Sunday, March 13, 2016
Southbound is an indie anthology horror film that connects each story with at least one element (like a character or setting) as well as some skeletal creatures and the radio host. Each segment is suspenseful and engaging on its own as well as how it connects to other parts of the film.
* The Way Out
Mitch and Jack are on the run from mysterious creatures for an unknown reason. They stop at a diner for gas and food, but keep returning to the same diner when they try to leave. The small town inhabitants of the diner don't seem to be surprised that they keep returning, even teasing the men when they return, which makes the diner even more ominous despite its boring and rundown appearance. The skeletal alien-like creatures are creepy from far away and downright frightening up close. The damage they inflict is shocking, but there's no explanation as to why they are after the men or where they came from. The ending is a bit underwhelming, but torturous for the characters in a more subtle way.
A band's van breaks down in the middle of a deserted highway. An older, pleasant looking couple offers them a ride to their house and a tire and they unfortunately accept. This segment is my favorite because it taps in to how creepy perfect nuclear families from the 50's are. On the surface, the couple and their lumbering twin sons are perfectly pleasant and attentive to their guests needs. The only person not under the thrall of their hosts is Sadie, who is already on the outs with her group. Her perspective wedges her apart from the rest of the band even further and it's clear that she's the only person who even suspects something is amiss. The creepiest scene is when the family serves them the most disgusting and rancid looking meat as if it's normal while Sadie refuses to eat. Her bandmates can't scarf it down fast enough, throw up black sludge, then start acting strangely. The whole thing is surreal madness and descends even further after dinner is over with matching outfits, cult weirdness, and a bear trap.
* The Accident
Lucas is too busy looking at pictures of his wife on his phone to notice the road and hits Sadie (from Siren) at full speed. She's in bad shape: leg broken, bleeding profusely, and obvious internal injuries. He frantically calls 911 and the supposed dispatcher and EMT lead him to an abandoned hospital where they coach him through operating on her. This is the most tense of the segments because this woman's life lies in the balance while these disembodied voices alternately instruct. mock, and confuse him. The most disturbing part is when they ask him to cut Sadie open and compress her lung with his hand to somehow save her. While this a disturbing segment, I find it odd that Sadie's fate (whether she lives or dies) is implied to be deserved as it is the same as her friend Alex who died in a car crash and her friends said as much in the last segment. This part seemed wrong to me since I don't agree that it was strictly her fault (and it also smacks of shaming her for being sexual) and Lucas is rewarded with a new car, new clothes, and freedom.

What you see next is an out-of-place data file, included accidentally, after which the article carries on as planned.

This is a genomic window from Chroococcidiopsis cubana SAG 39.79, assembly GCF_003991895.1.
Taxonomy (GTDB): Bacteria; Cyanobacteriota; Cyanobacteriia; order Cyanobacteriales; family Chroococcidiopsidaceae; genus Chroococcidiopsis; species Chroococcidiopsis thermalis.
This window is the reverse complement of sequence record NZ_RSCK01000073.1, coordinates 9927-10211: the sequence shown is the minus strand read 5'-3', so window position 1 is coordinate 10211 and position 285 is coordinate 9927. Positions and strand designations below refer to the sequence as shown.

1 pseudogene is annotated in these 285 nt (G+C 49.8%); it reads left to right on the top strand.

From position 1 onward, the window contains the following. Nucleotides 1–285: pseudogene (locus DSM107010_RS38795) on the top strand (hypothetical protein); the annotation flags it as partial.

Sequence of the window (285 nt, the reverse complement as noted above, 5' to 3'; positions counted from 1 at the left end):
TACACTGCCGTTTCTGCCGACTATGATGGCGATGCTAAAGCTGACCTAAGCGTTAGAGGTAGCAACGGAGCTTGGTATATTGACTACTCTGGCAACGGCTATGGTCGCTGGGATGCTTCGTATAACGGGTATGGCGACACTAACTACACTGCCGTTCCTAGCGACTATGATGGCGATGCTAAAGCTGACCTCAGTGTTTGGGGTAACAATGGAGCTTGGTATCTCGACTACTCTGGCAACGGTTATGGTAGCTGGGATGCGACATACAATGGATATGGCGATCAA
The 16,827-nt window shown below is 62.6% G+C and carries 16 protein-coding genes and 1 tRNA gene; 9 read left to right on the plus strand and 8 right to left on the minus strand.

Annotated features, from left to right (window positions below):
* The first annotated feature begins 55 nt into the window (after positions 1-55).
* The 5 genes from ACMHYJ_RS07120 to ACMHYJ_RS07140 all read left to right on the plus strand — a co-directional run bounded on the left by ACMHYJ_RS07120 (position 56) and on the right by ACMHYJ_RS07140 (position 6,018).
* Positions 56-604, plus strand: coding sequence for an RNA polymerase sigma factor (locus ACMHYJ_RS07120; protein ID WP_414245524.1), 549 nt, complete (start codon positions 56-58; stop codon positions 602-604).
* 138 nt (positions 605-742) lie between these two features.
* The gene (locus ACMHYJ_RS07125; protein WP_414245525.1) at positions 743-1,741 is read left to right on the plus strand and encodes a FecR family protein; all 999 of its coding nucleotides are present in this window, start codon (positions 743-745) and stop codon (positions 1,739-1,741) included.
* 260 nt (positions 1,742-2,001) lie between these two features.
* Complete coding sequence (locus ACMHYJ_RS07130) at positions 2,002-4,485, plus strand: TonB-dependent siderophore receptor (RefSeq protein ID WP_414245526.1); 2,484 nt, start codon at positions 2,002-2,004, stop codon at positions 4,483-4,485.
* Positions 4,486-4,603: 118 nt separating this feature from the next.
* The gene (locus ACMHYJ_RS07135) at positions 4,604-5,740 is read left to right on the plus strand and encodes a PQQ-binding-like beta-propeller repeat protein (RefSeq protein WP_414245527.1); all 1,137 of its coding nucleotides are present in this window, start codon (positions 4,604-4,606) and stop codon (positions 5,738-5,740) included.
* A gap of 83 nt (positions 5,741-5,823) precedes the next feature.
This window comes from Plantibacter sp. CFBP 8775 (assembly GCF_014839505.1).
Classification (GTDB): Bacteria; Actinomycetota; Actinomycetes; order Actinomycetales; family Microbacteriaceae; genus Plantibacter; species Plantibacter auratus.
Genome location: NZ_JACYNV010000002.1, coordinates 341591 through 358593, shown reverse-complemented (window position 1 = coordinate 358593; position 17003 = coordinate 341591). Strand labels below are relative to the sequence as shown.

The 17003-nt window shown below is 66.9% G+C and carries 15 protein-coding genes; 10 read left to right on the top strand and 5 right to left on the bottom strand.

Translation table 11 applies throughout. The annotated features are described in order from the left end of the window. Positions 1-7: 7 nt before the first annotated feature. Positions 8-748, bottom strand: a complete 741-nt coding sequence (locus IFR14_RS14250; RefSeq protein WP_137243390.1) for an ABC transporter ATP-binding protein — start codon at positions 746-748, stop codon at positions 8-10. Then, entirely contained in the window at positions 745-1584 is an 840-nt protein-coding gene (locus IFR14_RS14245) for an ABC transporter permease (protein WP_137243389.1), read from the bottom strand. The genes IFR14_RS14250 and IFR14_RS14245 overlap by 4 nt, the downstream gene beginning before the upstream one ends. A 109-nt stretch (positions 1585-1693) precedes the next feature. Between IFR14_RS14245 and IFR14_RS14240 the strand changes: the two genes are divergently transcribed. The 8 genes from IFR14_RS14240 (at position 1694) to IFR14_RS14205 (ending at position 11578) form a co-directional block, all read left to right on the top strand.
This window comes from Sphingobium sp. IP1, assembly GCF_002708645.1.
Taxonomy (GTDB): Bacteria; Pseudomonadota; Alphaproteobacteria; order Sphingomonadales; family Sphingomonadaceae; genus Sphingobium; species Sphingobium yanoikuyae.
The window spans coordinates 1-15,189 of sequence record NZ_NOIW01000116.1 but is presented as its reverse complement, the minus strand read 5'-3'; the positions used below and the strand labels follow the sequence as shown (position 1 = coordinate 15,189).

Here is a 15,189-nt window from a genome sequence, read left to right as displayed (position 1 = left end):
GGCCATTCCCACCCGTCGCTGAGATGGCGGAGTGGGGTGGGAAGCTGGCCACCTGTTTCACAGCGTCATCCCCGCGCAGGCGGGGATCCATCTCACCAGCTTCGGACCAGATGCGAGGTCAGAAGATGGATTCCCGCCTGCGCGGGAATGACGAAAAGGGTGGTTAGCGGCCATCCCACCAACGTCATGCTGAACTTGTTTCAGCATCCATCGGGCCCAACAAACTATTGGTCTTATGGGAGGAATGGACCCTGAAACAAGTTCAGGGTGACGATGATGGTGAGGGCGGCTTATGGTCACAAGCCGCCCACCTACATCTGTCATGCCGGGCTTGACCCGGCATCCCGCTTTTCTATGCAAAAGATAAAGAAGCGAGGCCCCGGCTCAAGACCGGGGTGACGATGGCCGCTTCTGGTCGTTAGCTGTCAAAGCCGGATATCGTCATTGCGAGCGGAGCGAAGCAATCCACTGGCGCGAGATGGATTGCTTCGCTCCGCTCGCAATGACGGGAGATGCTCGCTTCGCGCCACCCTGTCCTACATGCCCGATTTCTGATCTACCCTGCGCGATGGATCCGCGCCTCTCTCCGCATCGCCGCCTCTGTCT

* The Jailbreak
This segment features Danny, a guy who has been looking for his sister Jessie for a while. The bar he busts into isn't the conventional sort as the bar customers aren't strictly human. He finds his sister and leaves with her, despite her not wanting to leave. This segment is entertaining because of the demon barfight, the revelations Jessie reveals, and her surprising reaction to her brother's concern. She likes where she is and doesn't care about the horrible things she's done in her past. It shows that not everyone suffers in horrible places and not all bonds of blood are solid or mean anything. Even with the supernatural aspects, human evil is the most chilling element. Not the best segment, but fun to watch.
* The Way In
This segment starts out as a home invasion film and then it becomes clear that Mitch and Jack attack this family as revenge for a horrific act committed against Mitch's daughter Katherine. Some surprises break the same old tropes and it explains why the two look like they do at the start of the film and what they argued about. The film starts where it began, implying that the characters are doomed to repeat their deaths or traumas until they learn to make the right decisions. It continues the tradition of the morality plays of older anthology films like Creepshow and Tales from the Crypt in a more nuanced and unexpected way.
Southbound is a solid addition to the horror anthology genre. While there are some flaws here and there, it's a chilling journey across a dusty, deserted highway that could be pretty much anywhere in the US. Each segment has a different focus and a slightly different horror sub-genre, but the connecting points make the whole work cohesive.
My rating: 4.5/5 fishmuffins